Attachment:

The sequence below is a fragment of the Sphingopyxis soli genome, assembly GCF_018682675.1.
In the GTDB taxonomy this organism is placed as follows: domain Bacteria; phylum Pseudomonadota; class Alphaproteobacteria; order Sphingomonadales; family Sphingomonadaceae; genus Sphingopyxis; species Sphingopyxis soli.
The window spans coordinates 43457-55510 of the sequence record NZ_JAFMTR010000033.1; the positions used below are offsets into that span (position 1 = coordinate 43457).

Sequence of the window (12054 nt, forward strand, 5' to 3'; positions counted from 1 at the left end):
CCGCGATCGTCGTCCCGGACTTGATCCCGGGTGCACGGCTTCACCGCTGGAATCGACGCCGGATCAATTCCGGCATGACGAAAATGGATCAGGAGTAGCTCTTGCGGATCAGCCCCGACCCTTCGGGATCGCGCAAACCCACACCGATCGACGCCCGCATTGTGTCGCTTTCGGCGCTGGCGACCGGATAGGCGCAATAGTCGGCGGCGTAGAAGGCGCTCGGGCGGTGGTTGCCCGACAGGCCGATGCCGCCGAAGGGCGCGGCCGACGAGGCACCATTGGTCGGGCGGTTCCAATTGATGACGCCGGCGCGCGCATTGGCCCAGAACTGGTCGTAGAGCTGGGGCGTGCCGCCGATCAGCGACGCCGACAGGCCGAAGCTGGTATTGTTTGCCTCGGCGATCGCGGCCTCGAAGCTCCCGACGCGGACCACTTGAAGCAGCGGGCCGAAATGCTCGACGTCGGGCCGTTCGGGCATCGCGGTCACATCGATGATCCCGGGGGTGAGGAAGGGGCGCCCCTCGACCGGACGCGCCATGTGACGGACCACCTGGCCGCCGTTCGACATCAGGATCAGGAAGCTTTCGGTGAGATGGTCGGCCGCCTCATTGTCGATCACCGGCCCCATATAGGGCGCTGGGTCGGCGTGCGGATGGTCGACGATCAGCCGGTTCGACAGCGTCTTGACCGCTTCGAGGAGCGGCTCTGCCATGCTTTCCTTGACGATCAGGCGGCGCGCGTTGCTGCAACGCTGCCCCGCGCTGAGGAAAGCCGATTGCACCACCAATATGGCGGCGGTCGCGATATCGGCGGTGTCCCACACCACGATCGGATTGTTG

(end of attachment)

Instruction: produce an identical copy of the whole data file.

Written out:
The sequence below is a fragment of the Sphingopyxis soli genome, assembly GCF_018682675.1.
In the GTDB taxonomy this organism is placed as follows: domain Bacteria; phylum Pseudomonadota; class Alphaproteobacteria; order Sphingomonadales; family Sphingomonadaceae; genus Sphingopyxis; species Sphingopyxis soli.
The window spans coordinates 43457-55510 of the sequence record NZ_JAFMTR010000033.1; the positions used below are offsets into that span (position 1 = coordinate 43457).

Sequence of the window (12054 nt, forward strand, 5' to 3'; positions counted from 1 at the left end):
CCGCGATCGTCGTCCCGGACTTGATCCCGGGTGCACGGCTTCACCGCTGGAATCGACGCCGGATCAATTCCGGCATGACGAAAATGGATCAGGAGTAGCTCTTGCGGATCAGCCCCGACCCTTCGGGATCGCGCAAACCCACACCGATCGACGCCCGCATTGTGTCGCTTTCGGCGCTGGCGACCGGATAGGCGCAATAGTCGGCGGCGTAGAAGGCGCTCGGGCGGTGGTTGCCCGACAGGCCGATGCCGCCGAAGGGCGCGGCCGACGAGGCACCATTGGTCGGGCGGTTCCAATTGATGACGCCGGCGCGCGCATTGGCCCAGAACTGGTCGTAGAGCTGGGGCGTGCCGCCGATCAGCGACGCCGACAGGCCGAAGCTGGTATTGTTTGCCTCGGCGATCGCGGCCTCGAAGCTCCCGACGCGGACCACTTGAAGCAGCGGGCCGAAATGCTCGACGTCGGGCCGTTCGGGCATCGCGGTCACATCGATGATCCCGGGGGTGAGGAAGGGGCGCCCCTCGACCGGACGCGCCATGTGACGGACCACCTGGCCGCCGTTCGACATCAGGATCAGGAAGCTTTCGGTGAGATGGTCGGCCGCCTCATTGTCGATCACCGGCCCCATATAGGGCGCTGGGTCGGCGTGCGGATGGTCGACGATCAGCCGGTTCGACAGCGTCTTGACCGCTTCGAGGAGCGGCTCTGCCATGCTTTCCTTGACGATCAGGCGGCGCGCGTTGCTGCAACGCTGCCCCGCGCTGAGGAAAGCCGATTGCACCACCAATATGGCGGCGGTCGCGATATCGGCGGTGTCCCACACCACGATCGGATTGTTG